It’s a Blessing to Bear Your Friend’s Burden

Knowing you are not alone makes all the difference.

Traumas and tragedies are hardly the whole of most people’s lives, and many people are blessedly free right now of major struggles. But over the course of a life, eventually the pain and the losses mount up. And because we are social animals, we are not meant to face them alone, in isolation. When we do, hopelessness grows.


People who are struggling with depression or other difficulties often assume that sharing their story with friends imposes a burden on them. In fact, the opposite is usually true: From a true friend’s perspective, being entrusted with the cares and burdens of another is a privilege. It’s an opportunity to dispense generosity, and a sign and symbol of trust. And when both people share with each other more of their inner worlds, more of their sorrow and suffering, the friendship is strengthened. In the words of the proverb, friendship doubles our joy and divides our grief.

In a sermon at the National Cathedral on February 17, Michael Gerson—a Washington Post columnist; a graduate of Wheaton College, one of the leading evangelical colleges in America; and one of my closest friends—revealed that he was recently hospitalized for depression. It’s been a condition he’s struggled with since his 20s, but recently his situation has worsened.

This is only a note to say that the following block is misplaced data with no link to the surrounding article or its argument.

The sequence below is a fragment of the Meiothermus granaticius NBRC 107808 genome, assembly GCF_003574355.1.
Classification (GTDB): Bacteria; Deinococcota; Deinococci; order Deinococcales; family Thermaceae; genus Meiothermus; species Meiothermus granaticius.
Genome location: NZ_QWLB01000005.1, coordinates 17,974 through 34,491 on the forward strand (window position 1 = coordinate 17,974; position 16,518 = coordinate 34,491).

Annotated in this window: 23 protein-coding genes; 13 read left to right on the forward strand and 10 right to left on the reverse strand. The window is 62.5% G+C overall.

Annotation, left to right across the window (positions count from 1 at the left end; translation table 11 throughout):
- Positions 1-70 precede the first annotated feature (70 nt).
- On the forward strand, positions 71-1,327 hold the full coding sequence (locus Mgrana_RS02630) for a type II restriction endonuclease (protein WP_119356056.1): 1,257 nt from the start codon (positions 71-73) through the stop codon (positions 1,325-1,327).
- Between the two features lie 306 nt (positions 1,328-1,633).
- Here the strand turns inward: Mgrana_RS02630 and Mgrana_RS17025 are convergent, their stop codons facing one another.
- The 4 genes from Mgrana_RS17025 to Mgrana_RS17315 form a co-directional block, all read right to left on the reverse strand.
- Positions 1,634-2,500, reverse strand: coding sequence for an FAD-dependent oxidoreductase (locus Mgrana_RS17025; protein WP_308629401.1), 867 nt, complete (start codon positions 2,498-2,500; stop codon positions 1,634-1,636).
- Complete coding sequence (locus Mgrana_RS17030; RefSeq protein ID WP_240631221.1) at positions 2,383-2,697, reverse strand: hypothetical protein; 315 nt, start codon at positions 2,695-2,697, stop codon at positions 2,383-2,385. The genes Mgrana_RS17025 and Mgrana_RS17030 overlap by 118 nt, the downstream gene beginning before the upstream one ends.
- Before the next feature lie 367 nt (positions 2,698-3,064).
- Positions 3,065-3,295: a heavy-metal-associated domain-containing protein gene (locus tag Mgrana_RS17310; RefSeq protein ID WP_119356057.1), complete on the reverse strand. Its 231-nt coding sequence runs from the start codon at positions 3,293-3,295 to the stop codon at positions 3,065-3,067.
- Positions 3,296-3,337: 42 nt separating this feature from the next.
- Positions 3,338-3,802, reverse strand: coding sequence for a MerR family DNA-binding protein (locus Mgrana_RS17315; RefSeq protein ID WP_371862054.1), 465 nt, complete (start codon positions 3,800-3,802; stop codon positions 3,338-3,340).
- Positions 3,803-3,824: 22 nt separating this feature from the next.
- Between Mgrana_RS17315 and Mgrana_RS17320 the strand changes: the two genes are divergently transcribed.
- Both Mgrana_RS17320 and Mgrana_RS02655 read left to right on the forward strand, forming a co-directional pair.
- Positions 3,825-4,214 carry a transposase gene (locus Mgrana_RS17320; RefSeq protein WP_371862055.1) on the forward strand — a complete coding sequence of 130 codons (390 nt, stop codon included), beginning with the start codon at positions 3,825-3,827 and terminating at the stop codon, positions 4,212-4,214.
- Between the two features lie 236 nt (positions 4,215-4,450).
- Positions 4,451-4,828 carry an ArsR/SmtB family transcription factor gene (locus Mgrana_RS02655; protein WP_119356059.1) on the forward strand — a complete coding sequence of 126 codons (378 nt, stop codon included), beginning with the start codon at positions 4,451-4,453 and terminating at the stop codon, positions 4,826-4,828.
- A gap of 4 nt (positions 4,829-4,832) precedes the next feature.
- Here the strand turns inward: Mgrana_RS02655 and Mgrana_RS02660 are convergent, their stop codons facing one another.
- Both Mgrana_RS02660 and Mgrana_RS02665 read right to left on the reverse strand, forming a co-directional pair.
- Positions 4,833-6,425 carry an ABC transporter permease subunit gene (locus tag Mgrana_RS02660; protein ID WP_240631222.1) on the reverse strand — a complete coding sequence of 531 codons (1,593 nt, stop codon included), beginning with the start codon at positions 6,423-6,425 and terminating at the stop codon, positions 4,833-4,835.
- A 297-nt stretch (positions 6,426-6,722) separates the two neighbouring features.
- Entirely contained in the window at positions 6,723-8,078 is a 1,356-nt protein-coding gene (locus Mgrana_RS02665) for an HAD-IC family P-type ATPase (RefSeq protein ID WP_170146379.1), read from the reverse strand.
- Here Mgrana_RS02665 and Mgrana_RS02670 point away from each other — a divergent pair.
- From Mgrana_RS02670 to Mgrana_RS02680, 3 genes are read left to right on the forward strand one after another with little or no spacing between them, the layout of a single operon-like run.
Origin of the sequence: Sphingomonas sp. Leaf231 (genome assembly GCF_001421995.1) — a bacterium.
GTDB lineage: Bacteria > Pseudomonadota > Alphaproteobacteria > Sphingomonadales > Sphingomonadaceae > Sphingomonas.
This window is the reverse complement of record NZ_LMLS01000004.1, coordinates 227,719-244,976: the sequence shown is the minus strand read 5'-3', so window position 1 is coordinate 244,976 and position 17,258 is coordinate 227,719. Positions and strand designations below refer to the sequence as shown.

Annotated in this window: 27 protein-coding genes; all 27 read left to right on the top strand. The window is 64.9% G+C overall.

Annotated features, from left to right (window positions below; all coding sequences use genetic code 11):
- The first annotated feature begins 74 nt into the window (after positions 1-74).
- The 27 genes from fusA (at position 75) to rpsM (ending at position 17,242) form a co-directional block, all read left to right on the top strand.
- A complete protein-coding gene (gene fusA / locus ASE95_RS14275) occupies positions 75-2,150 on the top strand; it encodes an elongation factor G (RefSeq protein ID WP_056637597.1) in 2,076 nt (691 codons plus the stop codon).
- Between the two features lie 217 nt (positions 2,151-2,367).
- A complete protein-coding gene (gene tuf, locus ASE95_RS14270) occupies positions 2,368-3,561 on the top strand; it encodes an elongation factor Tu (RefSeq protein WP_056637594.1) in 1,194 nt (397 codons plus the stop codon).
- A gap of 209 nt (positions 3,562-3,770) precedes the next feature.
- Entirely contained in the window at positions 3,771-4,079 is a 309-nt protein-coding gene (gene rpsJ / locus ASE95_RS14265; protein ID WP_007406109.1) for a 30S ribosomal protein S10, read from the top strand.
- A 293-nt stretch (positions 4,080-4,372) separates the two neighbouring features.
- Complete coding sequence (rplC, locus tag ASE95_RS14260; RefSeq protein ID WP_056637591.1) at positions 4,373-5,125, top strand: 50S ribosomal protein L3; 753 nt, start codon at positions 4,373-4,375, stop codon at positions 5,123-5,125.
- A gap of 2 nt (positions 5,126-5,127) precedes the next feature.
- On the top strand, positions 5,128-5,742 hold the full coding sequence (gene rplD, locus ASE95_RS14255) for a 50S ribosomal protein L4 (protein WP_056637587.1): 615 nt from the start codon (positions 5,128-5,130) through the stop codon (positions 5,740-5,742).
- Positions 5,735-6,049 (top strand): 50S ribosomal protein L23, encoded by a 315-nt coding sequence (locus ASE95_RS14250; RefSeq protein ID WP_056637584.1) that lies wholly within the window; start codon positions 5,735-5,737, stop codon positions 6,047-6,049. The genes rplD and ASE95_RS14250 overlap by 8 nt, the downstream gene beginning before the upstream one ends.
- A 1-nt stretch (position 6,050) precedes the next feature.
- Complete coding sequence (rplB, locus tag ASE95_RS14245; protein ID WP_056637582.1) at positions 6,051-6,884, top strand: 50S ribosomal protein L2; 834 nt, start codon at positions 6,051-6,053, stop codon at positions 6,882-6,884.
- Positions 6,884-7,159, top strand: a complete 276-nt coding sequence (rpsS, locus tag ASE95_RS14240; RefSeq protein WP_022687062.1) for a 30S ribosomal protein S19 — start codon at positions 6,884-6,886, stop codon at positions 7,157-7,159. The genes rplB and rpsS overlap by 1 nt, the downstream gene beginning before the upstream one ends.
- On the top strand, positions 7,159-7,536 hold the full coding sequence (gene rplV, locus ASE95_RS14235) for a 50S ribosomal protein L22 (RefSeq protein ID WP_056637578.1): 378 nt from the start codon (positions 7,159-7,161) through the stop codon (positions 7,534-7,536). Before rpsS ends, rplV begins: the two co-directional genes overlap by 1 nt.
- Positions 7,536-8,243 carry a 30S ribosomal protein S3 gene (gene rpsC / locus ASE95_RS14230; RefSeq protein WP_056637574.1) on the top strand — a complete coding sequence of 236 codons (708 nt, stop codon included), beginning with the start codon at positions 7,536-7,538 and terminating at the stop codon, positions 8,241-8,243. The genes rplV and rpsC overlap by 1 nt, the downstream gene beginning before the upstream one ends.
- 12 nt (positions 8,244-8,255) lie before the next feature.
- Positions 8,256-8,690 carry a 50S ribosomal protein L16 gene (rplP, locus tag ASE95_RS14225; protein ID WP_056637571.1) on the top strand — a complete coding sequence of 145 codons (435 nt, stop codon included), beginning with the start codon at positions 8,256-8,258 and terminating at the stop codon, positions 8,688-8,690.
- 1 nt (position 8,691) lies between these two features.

“I would encourage anyone with this malady to keep a journal,” Mike said. “At the bottom of my recent depression, I did a plus and minus, a pro and con, of me. Of being myself. The plus side, as you’d imagine, was short. The minus side included the most frightful clichés: ‘You are a burden to your friends.’  ‘You have no future.’ ‘No one would miss you.’ The scary thing is that these things felt completely true when I wrote them. At that moment, realism seemed to require hopelessness.” He added:

But then you reach your breaking point—and do not break. With patience and the right medicine, the fog in your brain begins to thin. If you are lucky, as I was, you encounter doctors and nurses who know parts of your mind better than you do. There are friends who run into the burning building of your life to rescue you, and acquaintances who become friends. You meet other patients, from entirely different backgrounds, who share your symptoms, creating a community of the wounded. And you learn of the valor they show in lonely rooms.

Over time, you begin to see hints and glimmers of a larger world outside the prison of your sadness. The conscious mind takes hold of some shred of beauty or love.

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